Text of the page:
At travel to Japan back in 2005, I stumbled upon a small Japanese pre-bonsai maple. It was placed awkwardly on an almost hidden table like it was dumped. And it was. The owner of the bonsai nursery in Takamatsu has dismissed it as potential future bonsai, most likely due to a dead middle of the trunk. This is in Japan viewed as a fault. Most likely because the dead wood on a soft wooded tree, like most deciduous, does not cope with that in the moist Japanese climate. And the eternal matter of traditions.
In Europe though, we have a lot of those kind of trees (deciduous with hollow trunks and deadwood) and they cope with that. Pears, apple trees, oak and many others do live long with dead parts of the trunk, showing great will to stay alive and great strength is expressed by this.
Therefore I asked to buy a small tree. I could see some potential, and it talked to me because the nature I have around behaves like this. It was a struggle to be allowed to pay for it because the owner wanted to just give it to me. This stupid foreigner who doesn’t know. But I managed to pay a very small amount as symbolic as it might have been.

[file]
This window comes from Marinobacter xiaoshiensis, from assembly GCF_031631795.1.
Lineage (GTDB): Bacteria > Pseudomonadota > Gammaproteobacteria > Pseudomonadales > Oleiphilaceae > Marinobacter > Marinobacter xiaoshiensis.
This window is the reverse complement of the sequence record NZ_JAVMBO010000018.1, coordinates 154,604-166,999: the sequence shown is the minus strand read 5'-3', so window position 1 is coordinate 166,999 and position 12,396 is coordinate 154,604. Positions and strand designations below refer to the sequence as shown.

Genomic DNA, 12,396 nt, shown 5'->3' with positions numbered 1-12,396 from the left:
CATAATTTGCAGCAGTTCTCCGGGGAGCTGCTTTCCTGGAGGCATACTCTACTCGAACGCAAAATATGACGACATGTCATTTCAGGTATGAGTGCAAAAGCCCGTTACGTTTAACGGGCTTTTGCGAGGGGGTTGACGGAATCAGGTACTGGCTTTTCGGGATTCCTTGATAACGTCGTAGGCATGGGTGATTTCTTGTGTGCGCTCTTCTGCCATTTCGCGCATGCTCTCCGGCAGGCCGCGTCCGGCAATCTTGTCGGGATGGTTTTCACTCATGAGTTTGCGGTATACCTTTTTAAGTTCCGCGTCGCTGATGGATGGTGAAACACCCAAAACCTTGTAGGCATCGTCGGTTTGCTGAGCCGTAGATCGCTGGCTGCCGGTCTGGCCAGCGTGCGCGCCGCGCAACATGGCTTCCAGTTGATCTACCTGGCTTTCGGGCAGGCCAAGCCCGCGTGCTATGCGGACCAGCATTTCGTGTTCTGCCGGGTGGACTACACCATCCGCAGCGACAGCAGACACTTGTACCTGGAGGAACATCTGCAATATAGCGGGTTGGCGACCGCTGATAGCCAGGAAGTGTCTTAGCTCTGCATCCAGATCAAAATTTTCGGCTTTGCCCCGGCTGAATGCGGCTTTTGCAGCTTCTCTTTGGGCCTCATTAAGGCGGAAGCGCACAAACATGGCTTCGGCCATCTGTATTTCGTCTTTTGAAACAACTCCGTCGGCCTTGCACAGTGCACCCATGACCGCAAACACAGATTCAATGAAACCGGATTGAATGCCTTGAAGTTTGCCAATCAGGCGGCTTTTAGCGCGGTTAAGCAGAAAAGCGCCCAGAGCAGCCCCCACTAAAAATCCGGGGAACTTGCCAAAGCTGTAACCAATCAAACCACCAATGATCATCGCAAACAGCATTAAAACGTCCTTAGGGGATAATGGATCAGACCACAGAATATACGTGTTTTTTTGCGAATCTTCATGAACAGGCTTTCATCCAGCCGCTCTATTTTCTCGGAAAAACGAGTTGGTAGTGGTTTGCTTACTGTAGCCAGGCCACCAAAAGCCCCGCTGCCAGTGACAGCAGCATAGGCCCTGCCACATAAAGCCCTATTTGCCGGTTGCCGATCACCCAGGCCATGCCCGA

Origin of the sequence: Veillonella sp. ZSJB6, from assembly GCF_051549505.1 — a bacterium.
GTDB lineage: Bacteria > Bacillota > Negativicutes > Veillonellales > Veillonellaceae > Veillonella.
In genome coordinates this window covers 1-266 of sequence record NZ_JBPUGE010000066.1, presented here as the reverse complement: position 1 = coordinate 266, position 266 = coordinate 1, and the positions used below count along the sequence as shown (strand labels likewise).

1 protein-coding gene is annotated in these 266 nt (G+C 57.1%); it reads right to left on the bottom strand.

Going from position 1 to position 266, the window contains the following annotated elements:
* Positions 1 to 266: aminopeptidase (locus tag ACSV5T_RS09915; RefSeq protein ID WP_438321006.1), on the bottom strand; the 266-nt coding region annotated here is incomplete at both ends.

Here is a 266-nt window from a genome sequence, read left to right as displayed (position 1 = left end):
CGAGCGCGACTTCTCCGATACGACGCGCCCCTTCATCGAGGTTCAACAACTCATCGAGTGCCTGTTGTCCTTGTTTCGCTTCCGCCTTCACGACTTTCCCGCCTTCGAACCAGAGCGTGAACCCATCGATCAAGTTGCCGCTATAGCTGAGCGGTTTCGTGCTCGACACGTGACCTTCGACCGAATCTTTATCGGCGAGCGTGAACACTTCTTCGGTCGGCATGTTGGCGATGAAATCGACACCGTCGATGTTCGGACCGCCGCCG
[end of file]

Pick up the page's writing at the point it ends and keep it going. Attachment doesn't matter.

Today, twelve years later, the small Shohin has developed very well, and I have it for many more years to come I hope. Its development can be seen in the picture series below. I have treated the deadwood middle of the tree with some lime sulfur to prevent it from rotting. But only once some years ago. It seems not to be harmed in any way, but I will seal it again to be sure it stays healthy.
It will be added to the case story I am writing up for the new website launched in 2018, as part of the new Shohin Bonsai Video Studio.
Click on pictures to view them in a larger sizes.